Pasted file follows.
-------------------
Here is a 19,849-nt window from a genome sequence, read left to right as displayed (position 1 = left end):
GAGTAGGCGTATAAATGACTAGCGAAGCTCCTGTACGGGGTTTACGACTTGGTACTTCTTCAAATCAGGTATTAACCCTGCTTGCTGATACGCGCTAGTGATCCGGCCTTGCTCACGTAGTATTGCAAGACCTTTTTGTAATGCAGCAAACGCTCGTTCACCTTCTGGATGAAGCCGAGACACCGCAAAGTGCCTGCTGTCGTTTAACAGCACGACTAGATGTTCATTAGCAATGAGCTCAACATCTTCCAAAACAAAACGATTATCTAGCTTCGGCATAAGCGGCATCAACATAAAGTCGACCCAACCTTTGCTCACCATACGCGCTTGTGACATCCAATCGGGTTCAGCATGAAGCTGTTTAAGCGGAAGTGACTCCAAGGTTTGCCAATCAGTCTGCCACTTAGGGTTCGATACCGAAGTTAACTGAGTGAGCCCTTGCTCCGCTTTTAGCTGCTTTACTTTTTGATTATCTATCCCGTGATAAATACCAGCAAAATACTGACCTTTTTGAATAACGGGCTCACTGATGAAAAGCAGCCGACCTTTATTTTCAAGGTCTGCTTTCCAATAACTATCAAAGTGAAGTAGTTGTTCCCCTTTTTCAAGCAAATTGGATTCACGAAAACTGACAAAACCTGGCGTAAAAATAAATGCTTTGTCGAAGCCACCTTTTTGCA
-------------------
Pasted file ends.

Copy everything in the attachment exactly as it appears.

Here is a 19,849-nt window from a genome sequence, read left to right as displayed (position 1 = left end):
GAGTAGGCGTATAAATGACTAGCGAAGCTCCTGTACGGGGTTTACGACTTGGTACTTCTTCAAATCAGGTATTAACCCTGCTTGCTGATACGCGCTAGTGATCCGGCCTTGCTCACGTAGTATTGCAAGACCTTTTTGTAATGCAGCAAACGCTCGTTCACCTTCTGGATGAAGCCGAGACACCGCAAAGTGCCTGCTGTCGTTTAACAGCACGACTAGATGTTCATTAGCAATGAGCTCAACATCTTCCAAAACAAAACGATTATCTAGCTTCGGCATAAGCGGCATCAACATAAAGTCGACCCAACCTTTGCTCACCATACGCGCTTGTGACATCCAATCGGGTTCAGCATGAAGCTGTTTAAGCGGAAGTGACTCCAAGGTTTGCCAATCAGTCTGCCACTTAGGGTTCGATACCGAAGTTAACTGAGTGAGCCCTTGCTCCGCTTTTAGCTGCTTTACTTTTTGATTATCTATCCCGTGATAAATACCAGCAAAATACTGACCTTTTTGAATAACGGGCTCACTGATGAAAAGCAGCCGACCTTTATTTTCAAGGTCTGCTTTCCAATAACTATCAAAGTGAAGTAGTTGTTCCCCTTTTTCAAGCAAATTGGATTCACGAAAACTGACAAAACCTGGCGTAAAAATAAATGCTTTGTCGAAGCCACCTTTTTGCA